Oshiruko: Warm and Soothing Japanese Red Bean Soup
One of the most popular traditional Japanese desserts there is, oshiruko, it is a soup made of red beans and sugar, served as a hot treat or dessert. You have probably seen it being served in restaurants, at parties and during specific celebrations in Japan. Oshiruko is superbly enjoyable and can be easily prepared with only a few ingredients. Different styles of this sweet red bean soup are popular all over East Asia, but let us take a look at the Japanese version of it.
The Japanese variety of red bean soup, oshiruko, is made from boiling red beans and sugar in water, and is usually served with mochi (sticky rice cakes). The consistency is quite soupy, with beans dominating the taste of the dish. When boiled in water, the beans will expand and blend in with the water, but won’t become pasty as you might see it in other varieties of the dessert. Although a dessert, the health benefits and protein content of the red beans do make it a filling meal. Oshiruko is pretty easy to prepare at home: you only need water, sugar, red beans (azuki in Japanese) and a pinch of salt.
Classic Oshiruko. Photo by emi moriya on Flickr
A similar dessert that looks and tastes like oshiruko, is the zenzai dessert, that differs from oshiruko, by having a more solid consistency. Zenzai is made of a red bean paste (anko), while oshiruko is a more watery version with the beans cooked whole dominating the dish. Both very similar in taste and popularity, oshiruko and zenzai are sometimes not distinct from each other. The tradition around zenzai can be noticed through the amounts of zenzai cafes, especially in traditional Japanese cities such as Kyoto and Kamakura. Zenzai is often enjoyed with a bowl of matcha green tea.
ZENZAI. Photo by kimubert on Flickr
Japan’s Love for Sweetness
Sweet foods and desserts are of huge importance in Japanese culture, while also combining the importance of healthy and natural ingredients. The red azuki bean is an example of just that, and is a common ingredient in many Japanese desserts — with oshiruko being one of the most famous ones. Either boiled in water, or made as the anko paste – the combination of red beans and sugar has made it a stable in Japanese desserts. If you would like to make your own Japanese desserts at home, a different variety of azuki bean ingredients for oshiruko and zenzai are available in supermarkets all over Japan.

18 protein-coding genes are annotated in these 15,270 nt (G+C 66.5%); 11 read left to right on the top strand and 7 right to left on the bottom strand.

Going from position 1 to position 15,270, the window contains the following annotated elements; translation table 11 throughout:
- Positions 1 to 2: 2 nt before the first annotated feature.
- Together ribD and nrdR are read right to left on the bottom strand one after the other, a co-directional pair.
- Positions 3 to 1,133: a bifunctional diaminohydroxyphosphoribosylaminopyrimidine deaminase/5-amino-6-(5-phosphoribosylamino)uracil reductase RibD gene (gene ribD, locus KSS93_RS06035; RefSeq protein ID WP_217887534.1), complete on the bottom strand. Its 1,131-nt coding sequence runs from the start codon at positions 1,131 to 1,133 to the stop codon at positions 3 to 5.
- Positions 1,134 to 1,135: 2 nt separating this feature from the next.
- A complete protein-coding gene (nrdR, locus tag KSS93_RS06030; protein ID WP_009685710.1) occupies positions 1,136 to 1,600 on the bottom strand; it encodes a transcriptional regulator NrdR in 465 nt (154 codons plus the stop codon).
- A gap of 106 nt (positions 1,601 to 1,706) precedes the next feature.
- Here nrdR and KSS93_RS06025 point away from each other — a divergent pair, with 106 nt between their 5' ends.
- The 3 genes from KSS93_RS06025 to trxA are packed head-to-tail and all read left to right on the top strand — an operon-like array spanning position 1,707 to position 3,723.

Where to Buy
Oshiruko is so popular that you can even find it in a canned version that is available from vending machines and convenience stores. If you would like to make your own you can either make it from scratch by cooking red beans with sugar, or buying pre-made soup that just needs heating. There are even some instant powders on the market, to recreate the dish with water, when you do not have time to cook or enjoy it at a cafe.
OSHIRUKO SERVED WITH MOCHI. Photo by Blue Lotus on Wikimedia Commons
When to Eat
There are no rules to when oshiruko can be enjoyed, although the dessert is pretty popular in colder seasons. It’s availability makes it popular as a light meal, a dessert or just as a snack. Many Japanese buffet restaurants will offer it as their dessert option, due to its popularity in Japanese culture. The easy preparation and popular taste has also made oshiruko an available dessert in shrine cafes, and is also popular to enjoy in New Year’s celebrations — on kagami biraki — when you break the New Year mochi and cook it in a traditional soup. Many Japanese families will use the dessert as their soup to celebrate the New Year.
If there is one traditional Japanese dessert you should enjoy while visiting Japan, be sure to try out oshiruko – a delicious and inexpensive Japanese experience.